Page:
by Nancy La, Staff Writer

In response to the rising number of COVID-19 cases in recent weeks, the BC government introduced new restrictions one after another in an effort to suppress the virus’ spread. This myriad of rules, along with its exceptions, creates confusion for people trying to follow them and even those who enforce them. 

During her April 15 briefing, Dr. Bonnie Henry spoke about the likelihood of community transmission, saying that “the more people you see, the higher the likelihood would be.” Yet Dr. Henry undercut her own statement later saying, “Even if we can see people outside our household, we shouldn’t. And even if we do [meet up], it needs to be the same small group of people.” This back-and-forth between the strictness of the rules and the exceptions to the rules creates confusion around the current restrictions. The contradictory manner in which the rules are presented and put into action makes the restrictions less effective. It seems to suggest that following the guidelines is an option that people don’t have to take, and that there are ways to work around those restrictions. 

An example of this can be seen in the dining restrictions put into place on April 23. Indoor dining is closed to discourage people from different households meeting up, and yet, outdoor dining on patios is allowed. If people are being asked to only travel for essential reasons, then it makes no sense that restaurants are open for dine-in at all, especially with those enclosed “patio” areas that are no better than eating inside. Additionally, there are no rules against people from different households sitting outside together. The two rules contradict one another in their purpose, and according to BC government sources, restaurants and dining spaces were amongst the highest in transmission numbers.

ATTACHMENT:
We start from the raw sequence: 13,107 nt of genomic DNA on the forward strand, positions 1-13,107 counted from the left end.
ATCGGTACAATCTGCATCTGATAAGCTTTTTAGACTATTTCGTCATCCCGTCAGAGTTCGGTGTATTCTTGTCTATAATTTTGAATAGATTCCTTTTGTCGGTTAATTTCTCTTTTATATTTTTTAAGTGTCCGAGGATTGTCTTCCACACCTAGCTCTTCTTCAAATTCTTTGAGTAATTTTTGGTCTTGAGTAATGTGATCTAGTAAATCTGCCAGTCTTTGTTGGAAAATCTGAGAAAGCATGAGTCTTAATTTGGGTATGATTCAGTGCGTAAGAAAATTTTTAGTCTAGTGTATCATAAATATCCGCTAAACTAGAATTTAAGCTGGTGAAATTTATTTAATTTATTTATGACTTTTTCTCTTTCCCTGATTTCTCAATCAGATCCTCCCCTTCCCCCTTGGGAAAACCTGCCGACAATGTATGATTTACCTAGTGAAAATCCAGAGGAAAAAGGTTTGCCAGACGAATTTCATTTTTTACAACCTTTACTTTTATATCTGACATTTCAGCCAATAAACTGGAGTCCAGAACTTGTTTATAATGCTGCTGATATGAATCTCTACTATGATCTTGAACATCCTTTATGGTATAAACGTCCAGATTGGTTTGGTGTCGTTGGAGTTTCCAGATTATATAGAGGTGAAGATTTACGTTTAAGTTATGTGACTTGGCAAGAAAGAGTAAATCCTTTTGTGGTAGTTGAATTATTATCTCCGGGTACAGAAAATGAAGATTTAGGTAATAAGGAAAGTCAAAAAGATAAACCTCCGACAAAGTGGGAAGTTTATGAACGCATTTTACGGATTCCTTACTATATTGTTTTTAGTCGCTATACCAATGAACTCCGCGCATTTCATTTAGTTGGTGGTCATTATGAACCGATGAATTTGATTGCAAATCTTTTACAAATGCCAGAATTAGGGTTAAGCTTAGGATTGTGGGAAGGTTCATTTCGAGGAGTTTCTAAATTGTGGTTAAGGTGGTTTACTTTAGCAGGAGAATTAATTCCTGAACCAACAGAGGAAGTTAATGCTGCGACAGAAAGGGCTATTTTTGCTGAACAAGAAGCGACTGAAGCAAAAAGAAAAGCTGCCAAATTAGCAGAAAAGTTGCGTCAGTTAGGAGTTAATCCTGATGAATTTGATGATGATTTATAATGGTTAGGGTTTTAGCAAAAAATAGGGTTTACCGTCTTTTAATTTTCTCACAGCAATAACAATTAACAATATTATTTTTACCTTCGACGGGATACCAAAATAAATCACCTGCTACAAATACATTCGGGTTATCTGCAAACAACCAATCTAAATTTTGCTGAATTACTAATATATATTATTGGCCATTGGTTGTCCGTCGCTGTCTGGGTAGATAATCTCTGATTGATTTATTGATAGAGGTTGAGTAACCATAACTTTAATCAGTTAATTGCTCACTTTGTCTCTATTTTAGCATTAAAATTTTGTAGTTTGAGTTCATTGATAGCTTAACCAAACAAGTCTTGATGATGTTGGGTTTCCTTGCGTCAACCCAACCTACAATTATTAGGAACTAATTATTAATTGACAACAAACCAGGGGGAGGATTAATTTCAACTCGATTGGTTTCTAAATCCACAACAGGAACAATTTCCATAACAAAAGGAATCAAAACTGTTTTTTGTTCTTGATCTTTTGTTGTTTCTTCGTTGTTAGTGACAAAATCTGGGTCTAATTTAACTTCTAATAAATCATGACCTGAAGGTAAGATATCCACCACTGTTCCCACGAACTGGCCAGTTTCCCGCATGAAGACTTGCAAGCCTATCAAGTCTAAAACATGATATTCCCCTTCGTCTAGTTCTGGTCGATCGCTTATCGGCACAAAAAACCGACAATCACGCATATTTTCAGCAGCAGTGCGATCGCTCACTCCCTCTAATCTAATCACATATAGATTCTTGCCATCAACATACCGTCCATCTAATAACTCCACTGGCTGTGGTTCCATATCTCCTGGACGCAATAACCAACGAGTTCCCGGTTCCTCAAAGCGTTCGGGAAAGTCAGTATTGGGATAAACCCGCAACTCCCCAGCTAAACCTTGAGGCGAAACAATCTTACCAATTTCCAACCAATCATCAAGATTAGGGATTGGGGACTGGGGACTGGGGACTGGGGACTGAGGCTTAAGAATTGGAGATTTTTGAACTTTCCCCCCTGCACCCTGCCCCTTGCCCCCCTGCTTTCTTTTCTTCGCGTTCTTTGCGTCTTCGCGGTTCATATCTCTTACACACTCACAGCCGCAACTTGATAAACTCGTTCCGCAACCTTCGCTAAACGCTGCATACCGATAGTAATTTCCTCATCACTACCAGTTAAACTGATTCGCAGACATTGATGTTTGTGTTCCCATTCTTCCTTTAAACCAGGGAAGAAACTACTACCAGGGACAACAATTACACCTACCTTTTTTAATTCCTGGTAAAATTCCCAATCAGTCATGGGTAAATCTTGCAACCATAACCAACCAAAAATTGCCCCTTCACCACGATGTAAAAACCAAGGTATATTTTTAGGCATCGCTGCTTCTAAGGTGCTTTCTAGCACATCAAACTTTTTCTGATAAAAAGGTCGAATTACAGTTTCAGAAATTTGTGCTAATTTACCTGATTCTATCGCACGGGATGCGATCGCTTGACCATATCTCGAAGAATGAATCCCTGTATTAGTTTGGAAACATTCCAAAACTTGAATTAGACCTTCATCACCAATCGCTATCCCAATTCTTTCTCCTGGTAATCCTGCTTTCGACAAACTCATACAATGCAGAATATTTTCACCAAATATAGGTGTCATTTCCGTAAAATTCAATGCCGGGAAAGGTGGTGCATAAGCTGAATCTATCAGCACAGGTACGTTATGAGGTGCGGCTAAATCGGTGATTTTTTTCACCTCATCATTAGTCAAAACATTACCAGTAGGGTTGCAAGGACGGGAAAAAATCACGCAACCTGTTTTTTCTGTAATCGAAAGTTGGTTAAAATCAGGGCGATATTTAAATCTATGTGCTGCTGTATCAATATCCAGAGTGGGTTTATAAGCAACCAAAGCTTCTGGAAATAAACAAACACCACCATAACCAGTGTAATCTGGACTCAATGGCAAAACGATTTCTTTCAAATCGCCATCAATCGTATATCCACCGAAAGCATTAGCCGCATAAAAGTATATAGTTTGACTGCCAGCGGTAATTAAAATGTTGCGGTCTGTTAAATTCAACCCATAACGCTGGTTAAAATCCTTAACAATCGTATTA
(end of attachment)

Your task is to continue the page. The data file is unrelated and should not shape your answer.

The introduction of the new dining restrictions also causes headaches and confusion for restaurant owners and employees. 

“My initial reaction was that letting us know the day [ . . . ] we will be closing just doesn’t work,” Cameron Forsyth, the co-owner of Main Street Brewing, said in an interview with CBC News. 

The sudden restriction, which Haroon Khan, a trustee of Vancouver’s Al Jamia Masjid mosque called a “circuit breaker,” came into effect overnight on April 23. This left the food industry and other gathering places, including places of worship, scrambling to shift their services. 

Yet even the rules on patio dining themselves were not communicated to restaurant owners clearly and efficiently.

“If they want us to adhere to health orders, then they need to get them out and then enforce them,” Graham Hafey, owner of V2V Black Hops Brewing, said in an interview with CTV News. 

New guidelines on patio dining were introduced by the government recently to ensure social distancing and air flow in outdoor dining places. But in his comments to CTV News, president of the BC Restaurant and Food Services Association Ian Tostenson said the food industry did not receive enough time and the instructions from the government are too “technical” for restaurants to implement; it is not just the restaurant owners and the food service industry being confused by the new rules. Even inspectors themselves are unclear on the specificity of the regulations.